Diana Lachiondo is a fourth-generation Idahoan who is passionate about working to support inclusive democracy in her home state. A graduate of the University of Washington, Diana previously served as Vice President at Idaho Business for Education, Director of Community Partnerships for the City of Boise, and as an elected Commissioner for Ada County.
How did you become an elected official?
When I graduated from college, I knew that I wanted to work in the non-profit space, especially around helping children and young people. I worked in Boston, Seattle, and Denver for a while, but always knew I wanted to get back to Idaho to be close to my family.
Once I got back to Boise, where I grew up, I loved getting to work on issues I cared about — like education, homelessness, and refugee integration — but eventually, I got frustrated by the lack of urgency I saw from our leaders in confronting the opioid epidemic. That led me to throw my hat into the ring and run for office as an Ada County Commissioner.
How did that translate into becoming an activist for inclusive democracy?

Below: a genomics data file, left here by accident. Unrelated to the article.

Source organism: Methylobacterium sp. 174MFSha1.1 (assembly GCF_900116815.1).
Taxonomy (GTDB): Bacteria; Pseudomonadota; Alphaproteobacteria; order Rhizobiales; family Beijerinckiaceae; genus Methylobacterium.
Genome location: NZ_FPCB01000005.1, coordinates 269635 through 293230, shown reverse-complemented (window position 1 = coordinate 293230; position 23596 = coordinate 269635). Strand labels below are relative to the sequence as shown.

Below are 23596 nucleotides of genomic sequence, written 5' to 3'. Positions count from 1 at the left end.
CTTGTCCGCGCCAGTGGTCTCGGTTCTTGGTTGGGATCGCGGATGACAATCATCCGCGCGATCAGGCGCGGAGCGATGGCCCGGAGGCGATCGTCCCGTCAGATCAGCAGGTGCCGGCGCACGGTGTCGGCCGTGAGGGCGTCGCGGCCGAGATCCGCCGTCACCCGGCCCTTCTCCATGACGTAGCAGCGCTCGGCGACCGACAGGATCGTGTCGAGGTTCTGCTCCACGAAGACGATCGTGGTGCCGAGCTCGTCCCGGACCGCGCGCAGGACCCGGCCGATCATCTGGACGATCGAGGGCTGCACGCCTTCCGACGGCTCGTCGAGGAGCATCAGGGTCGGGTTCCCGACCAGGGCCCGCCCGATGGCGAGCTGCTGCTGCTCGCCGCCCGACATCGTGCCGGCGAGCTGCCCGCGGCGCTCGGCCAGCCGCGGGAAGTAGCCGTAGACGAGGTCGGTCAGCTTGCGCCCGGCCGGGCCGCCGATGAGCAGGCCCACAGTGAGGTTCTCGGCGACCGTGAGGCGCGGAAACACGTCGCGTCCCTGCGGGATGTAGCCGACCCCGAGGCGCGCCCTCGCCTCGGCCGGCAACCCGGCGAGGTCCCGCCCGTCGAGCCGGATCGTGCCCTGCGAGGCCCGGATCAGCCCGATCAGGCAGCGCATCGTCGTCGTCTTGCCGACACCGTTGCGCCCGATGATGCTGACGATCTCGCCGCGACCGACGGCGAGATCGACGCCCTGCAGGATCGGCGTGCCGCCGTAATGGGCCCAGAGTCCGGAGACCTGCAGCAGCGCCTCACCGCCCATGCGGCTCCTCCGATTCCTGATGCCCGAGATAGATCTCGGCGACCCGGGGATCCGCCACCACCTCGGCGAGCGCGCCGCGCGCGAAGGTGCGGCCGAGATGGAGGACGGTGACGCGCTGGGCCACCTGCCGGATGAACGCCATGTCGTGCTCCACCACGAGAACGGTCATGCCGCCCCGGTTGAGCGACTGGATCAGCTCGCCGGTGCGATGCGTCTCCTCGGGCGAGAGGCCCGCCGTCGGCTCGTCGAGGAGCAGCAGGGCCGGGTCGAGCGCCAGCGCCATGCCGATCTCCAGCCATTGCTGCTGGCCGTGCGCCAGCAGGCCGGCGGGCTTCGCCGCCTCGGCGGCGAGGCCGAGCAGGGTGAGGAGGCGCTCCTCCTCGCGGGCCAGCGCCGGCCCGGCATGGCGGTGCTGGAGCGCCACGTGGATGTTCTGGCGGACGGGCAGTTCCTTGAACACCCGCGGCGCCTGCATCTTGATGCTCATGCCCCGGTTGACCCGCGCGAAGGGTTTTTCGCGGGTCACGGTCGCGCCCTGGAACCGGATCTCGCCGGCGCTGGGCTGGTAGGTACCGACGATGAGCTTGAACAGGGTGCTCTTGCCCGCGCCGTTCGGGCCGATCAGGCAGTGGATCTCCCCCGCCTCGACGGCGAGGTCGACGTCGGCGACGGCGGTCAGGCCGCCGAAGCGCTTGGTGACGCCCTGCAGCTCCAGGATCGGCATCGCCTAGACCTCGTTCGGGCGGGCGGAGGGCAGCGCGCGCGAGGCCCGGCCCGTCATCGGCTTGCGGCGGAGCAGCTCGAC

As a Commissioner, I served on our local public health board, and I was passionate about finding ways to address community health issues in our area. But that became a much higher-profile job when the pandemic struck. It was a tough time, and some people were angry about decisions made by the board. That’s fine, but eventually, the threats were aimed not just at me but at my family.
That was my first experience with political violence. I’ve always been committed to the idea that we’re strongest when we come together to solve our problems, and that might doesn’t make right. My experience, and my family’s experience, made me realize that principle is under threat in this country, and it needs to be defended.
What are you looking to accomplish as a Senior Fellow with Western States Center?
My mom’s family came to this state as homesteaders. My dad’s father came to Idaho at 16 as a Basque sheepherder. Idaho is my home, and it’s given me a lot. The Idaho I know, and love is generous, respectful, and kind — and I believe that the vast majority of Idahoans share those values.
I’m excited about the chance to work with my neighbors to lift up those values and push back against those who promote bigotry and violence. That’s not what Idaho is about, and it never has been.